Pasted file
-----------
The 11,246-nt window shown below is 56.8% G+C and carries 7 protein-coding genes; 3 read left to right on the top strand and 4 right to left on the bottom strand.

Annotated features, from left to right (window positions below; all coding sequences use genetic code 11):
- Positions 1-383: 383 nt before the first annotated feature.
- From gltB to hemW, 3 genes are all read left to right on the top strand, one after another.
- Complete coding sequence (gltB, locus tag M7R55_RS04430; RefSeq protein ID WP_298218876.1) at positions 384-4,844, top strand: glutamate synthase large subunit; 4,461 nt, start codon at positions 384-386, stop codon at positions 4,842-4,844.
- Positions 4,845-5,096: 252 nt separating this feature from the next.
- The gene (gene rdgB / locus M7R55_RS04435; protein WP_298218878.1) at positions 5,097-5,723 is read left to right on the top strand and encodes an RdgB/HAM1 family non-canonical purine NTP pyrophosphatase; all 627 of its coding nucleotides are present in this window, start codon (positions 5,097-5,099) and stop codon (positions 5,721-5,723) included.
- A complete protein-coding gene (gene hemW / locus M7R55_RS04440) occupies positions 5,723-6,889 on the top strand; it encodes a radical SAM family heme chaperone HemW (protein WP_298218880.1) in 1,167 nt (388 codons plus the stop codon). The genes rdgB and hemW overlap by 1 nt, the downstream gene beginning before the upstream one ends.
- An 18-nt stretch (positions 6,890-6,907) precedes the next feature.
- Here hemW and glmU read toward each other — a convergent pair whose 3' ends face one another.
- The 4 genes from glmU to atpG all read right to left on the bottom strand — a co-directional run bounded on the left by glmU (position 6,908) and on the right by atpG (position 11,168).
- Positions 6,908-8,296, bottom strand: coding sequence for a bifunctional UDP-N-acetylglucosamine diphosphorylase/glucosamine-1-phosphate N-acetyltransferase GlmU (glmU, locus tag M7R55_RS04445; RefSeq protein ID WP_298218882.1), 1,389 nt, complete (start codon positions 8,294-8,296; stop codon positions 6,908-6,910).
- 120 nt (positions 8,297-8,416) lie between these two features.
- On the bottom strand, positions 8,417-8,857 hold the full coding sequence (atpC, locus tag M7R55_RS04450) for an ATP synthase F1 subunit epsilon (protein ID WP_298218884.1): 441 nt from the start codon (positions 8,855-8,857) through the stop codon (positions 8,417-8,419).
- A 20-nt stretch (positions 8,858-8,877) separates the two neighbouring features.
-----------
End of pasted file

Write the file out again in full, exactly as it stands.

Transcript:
The 11,246-nt window shown below is 56.8% G+C and carries 7 protein-coding genes; 3 read left to right on the top strand and 4 right to left on the bottom strand.

Annotated features, from left to right (window positions below; all coding sequences use genetic code 11):
- Positions 1-383: 383 nt before the first annotated feature.
- From gltB to hemW, 3 genes are all read left to right on the top strand, one after another.
- Complete coding sequence (gltB, locus tag M7R55_RS04430; RefSeq protein ID WP_298218876.1) at positions 384-4,844, top strand: glutamate synthase large subunit; 4,461 nt, start codon at positions 384-386, stop codon at positions 4,842-4,844.
- Positions 4,845-5,096: 252 nt separating this feature from the next.
- The gene (gene rdgB / locus M7R55_RS04435; protein WP_298218878.1) at positions 5,097-5,723 is read left to right on the top strand and encodes an RdgB/HAM1 family non-canonical purine NTP pyrophosphatase; all 627 of its coding nucleotides are present in this window, start codon (positions 5,097-5,099) and stop codon (positions 5,721-5,723) included.
- A complete protein-coding gene (gene hemW / locus M7R55_RS04440) occupies positions 5,723-6,889 on the top strand; it encodes a radical SAM family heme chaperone HemW (protein WP_298218880.1) in 1,167 nt (388 codons plus the stop codon). The genes rdgB and hemW overlap by 1 nt, the downstream gene beginning before the upstream one ends.
- An 18-nt stretch (positions 6,890-6,907) precedes the next feature.
- Here hemW and glmU read toward each other — a convergent pair whose 3' ends face one another.
- The 4 genes from glmU to atpG all read right to left on the bottom strand — a co-directional run bounded on the left by glmU (position 6,908) and on the right by atpG (position 11,168).
- Positions 6,908-8,296, bottom strand: coding sequence for a bifunctional UDP-N-acetylglucosamine diphosphorylase/glucosamine-1-phosphate N-acetyltransferase GlmU (glmU, locus tag M7R55_RS04445; RefSeq protein ID WP_298218882.1), 1,389 nt, complete (start codon positions 8,294-8,296; stop codon positions 6,908-6,910).
- 120 nt (positions 8,297-8,416) lie between these two features.
- On the bottom strand, positions 8,417-8,857 hold the full coding sequence (atpC, locus tag M7R55_RS04450) for an ATP synthase F1 subunit epsilon (protein ID WP_298218884.1): 441 nt from the start codon (positions 8,855-8,857) through the stop codon (positions 8,417-8,419).
- A 20-nt stretch (positions 8,858-8,877) separates the two neighbouring features.